Amazon said Tuesday is has launched a beta-version of its much-awaited online music store which is seen as a potential rival to Apple's dominant iTunes store (full story). The store, named Amazon MP3, sells its music without any copy protection technology (DRM-free), meaning the songs can be played on numerous devices, including Apple's iPod. Most singles sell for $0.89-0.99; the store's library boasts over 2 million songs from more than 180,000 artists and 20,000 labels, including Vivendi's Universal Music Group and EMI. Apple announced a similar deal with EMI in April; it plans to sell DRM-protected music for $0.99 a tune and DRM-free music for $1.29. Distributors hope DRM-free sales will boost waning revenues due to weak CD sales. They also hope a serious iTunes competitor will give them more leverage in their negotiations with Apple. Before launching the public beta, Amazon said it put the service through an extensive private beta test. Songs will be encoded at 256 kilobits per second. Some analysts say Amazon can compete with Apple's iTunes for a share of the $2 billion/year digital-music market because of its position as the largest and most active internet retailer, and the fact that it's already one of the largest online CD sellers. Others don't think even Amazon can break Apple's dominance.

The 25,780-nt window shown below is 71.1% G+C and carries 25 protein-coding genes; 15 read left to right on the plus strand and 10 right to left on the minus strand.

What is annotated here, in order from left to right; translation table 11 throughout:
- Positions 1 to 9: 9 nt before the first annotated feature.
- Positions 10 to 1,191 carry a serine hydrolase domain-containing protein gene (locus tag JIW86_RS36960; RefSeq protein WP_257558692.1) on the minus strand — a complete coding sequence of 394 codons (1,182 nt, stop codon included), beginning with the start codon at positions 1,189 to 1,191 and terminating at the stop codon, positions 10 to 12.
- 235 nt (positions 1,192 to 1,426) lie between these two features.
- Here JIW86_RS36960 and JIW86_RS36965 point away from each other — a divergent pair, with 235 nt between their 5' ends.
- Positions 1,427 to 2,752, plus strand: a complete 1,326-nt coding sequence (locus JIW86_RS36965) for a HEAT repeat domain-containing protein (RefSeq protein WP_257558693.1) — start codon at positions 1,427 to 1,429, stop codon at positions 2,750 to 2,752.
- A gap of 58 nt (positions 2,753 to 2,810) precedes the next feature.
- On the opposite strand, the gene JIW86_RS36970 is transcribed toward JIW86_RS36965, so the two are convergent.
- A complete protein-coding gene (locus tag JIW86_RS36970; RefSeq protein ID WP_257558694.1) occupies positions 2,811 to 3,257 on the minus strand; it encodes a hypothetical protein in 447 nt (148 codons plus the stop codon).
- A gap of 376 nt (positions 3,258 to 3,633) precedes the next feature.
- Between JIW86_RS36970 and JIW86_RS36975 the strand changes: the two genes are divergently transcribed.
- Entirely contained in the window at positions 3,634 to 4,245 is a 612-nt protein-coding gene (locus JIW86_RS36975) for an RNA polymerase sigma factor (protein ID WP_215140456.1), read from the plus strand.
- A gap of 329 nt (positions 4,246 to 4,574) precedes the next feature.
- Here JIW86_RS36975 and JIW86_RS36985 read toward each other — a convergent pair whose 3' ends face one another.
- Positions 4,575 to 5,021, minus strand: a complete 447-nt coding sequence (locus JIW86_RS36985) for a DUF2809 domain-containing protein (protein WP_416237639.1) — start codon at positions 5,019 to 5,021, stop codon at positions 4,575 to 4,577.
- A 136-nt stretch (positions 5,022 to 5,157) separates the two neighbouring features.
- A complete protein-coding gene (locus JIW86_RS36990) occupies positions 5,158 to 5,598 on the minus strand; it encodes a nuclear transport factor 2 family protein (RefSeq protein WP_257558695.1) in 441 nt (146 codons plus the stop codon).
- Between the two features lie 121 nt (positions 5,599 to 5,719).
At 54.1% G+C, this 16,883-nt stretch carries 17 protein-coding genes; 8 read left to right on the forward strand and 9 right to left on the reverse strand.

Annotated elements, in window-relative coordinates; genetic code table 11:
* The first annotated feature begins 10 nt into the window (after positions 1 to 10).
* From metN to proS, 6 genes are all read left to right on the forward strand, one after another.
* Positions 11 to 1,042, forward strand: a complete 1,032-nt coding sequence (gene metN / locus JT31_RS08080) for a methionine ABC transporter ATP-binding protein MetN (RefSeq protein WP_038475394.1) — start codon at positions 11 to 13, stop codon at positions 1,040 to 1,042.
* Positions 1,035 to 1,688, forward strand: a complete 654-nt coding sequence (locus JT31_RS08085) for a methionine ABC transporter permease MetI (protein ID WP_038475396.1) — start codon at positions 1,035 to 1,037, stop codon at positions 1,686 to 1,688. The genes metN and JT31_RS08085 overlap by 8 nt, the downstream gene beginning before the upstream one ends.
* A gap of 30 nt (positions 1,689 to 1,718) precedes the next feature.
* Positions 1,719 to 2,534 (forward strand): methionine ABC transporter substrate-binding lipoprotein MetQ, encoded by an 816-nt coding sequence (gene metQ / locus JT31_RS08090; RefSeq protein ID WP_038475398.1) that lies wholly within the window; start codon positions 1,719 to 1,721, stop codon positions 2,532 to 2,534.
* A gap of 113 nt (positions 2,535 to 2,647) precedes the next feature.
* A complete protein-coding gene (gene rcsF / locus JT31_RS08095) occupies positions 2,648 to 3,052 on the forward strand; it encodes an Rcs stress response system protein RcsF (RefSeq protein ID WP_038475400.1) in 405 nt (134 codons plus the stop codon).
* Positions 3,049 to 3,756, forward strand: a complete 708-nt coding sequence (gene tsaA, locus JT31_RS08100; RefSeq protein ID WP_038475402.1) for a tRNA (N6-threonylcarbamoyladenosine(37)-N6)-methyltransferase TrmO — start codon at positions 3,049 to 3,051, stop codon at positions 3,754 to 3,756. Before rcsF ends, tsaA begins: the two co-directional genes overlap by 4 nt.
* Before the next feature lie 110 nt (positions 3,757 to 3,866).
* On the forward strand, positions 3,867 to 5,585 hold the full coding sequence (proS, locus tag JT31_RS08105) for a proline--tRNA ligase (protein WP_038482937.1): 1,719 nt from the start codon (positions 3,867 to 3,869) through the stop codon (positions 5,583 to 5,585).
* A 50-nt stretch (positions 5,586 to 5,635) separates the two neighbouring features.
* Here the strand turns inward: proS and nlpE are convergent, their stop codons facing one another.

Sources: Press release, Reuters
Commentary: Amazon , Apple, DRM And Digital Downloads - Seeking Alpha • Amazon's Digital Download Challenge to Apple: Brand Doesn't Trump Experience
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